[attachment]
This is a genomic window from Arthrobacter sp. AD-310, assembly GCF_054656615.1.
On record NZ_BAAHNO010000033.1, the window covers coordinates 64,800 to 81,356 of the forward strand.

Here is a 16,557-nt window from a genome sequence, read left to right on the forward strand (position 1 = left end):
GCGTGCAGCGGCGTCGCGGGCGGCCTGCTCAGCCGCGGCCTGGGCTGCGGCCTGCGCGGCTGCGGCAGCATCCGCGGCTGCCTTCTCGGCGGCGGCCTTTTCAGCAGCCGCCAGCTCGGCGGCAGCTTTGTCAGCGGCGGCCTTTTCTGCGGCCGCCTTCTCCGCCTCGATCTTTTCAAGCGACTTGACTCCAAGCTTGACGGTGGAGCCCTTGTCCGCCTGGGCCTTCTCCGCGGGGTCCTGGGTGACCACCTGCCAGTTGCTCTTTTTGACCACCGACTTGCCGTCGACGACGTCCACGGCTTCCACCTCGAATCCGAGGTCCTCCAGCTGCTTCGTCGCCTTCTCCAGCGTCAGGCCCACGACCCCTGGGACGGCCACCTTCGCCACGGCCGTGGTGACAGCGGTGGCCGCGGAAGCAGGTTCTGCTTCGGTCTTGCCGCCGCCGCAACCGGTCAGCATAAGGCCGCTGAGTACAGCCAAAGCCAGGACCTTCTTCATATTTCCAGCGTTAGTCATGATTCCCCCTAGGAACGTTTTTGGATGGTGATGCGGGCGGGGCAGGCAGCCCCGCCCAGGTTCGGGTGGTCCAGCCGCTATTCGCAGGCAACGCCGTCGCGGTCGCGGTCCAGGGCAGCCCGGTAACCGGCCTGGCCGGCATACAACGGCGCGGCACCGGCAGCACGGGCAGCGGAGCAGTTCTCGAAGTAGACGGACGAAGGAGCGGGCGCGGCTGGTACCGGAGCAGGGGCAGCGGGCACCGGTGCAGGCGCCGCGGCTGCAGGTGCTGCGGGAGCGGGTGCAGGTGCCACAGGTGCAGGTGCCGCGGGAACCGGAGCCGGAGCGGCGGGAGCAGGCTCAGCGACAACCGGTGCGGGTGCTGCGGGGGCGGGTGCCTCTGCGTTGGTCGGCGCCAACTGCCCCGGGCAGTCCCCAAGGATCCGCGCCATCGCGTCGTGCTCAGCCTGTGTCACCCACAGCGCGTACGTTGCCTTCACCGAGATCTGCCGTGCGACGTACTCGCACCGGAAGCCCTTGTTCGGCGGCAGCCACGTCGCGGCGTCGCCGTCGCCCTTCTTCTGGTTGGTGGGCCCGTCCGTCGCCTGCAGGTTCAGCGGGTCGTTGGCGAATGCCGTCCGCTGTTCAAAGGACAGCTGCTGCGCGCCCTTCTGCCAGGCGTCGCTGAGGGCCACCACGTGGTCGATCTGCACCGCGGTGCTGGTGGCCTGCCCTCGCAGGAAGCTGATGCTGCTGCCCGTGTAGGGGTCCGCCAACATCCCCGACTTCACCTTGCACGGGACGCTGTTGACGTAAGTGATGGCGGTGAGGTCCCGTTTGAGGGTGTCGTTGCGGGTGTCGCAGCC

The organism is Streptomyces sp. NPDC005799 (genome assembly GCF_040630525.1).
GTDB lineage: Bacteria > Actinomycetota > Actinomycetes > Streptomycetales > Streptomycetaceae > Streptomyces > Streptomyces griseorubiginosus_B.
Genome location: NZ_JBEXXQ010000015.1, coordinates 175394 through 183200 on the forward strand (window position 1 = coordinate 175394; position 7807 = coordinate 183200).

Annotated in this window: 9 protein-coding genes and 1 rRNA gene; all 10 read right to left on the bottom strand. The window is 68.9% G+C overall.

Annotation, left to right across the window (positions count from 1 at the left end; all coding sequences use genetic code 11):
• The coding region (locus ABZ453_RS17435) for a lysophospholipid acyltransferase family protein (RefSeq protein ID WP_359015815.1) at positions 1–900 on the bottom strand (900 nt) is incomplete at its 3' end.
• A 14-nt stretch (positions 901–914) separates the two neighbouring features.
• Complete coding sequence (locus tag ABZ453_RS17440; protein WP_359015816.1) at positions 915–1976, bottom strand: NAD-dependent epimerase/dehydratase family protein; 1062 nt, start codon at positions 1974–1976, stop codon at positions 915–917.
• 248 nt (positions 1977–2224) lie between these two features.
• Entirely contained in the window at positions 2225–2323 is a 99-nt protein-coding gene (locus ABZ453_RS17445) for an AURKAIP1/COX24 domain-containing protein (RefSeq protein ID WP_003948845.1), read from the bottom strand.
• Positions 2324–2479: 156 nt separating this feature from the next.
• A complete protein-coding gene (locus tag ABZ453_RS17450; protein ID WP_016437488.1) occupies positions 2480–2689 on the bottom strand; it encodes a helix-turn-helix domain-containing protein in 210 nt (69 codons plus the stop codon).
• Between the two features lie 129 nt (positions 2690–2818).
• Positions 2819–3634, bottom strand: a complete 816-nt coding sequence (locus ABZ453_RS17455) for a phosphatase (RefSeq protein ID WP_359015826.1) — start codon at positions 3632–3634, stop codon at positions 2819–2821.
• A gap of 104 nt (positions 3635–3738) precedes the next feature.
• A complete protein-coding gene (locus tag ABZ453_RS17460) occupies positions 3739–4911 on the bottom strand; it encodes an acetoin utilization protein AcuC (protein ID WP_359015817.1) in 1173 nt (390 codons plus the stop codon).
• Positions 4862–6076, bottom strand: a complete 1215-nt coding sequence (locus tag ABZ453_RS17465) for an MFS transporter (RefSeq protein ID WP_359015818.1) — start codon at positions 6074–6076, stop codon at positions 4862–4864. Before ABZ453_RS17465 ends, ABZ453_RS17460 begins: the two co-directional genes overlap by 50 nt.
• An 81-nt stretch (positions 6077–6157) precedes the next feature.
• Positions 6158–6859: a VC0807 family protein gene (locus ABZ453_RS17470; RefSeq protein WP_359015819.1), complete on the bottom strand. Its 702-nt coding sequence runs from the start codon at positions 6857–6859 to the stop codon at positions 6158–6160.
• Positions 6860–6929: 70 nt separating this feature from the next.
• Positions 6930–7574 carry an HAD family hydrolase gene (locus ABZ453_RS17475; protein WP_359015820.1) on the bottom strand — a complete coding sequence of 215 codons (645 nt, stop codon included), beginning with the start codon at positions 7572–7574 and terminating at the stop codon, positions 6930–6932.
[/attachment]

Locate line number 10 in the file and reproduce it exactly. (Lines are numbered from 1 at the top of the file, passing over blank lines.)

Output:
• The coding region (locus ABZ453_RS17435) for a lysophospholipid acyltransferase family protein (RefSeq protein ID WP_359015815.1) at positions 1–900 on the bottom strand (900 nt) is incomplete at its 3' end.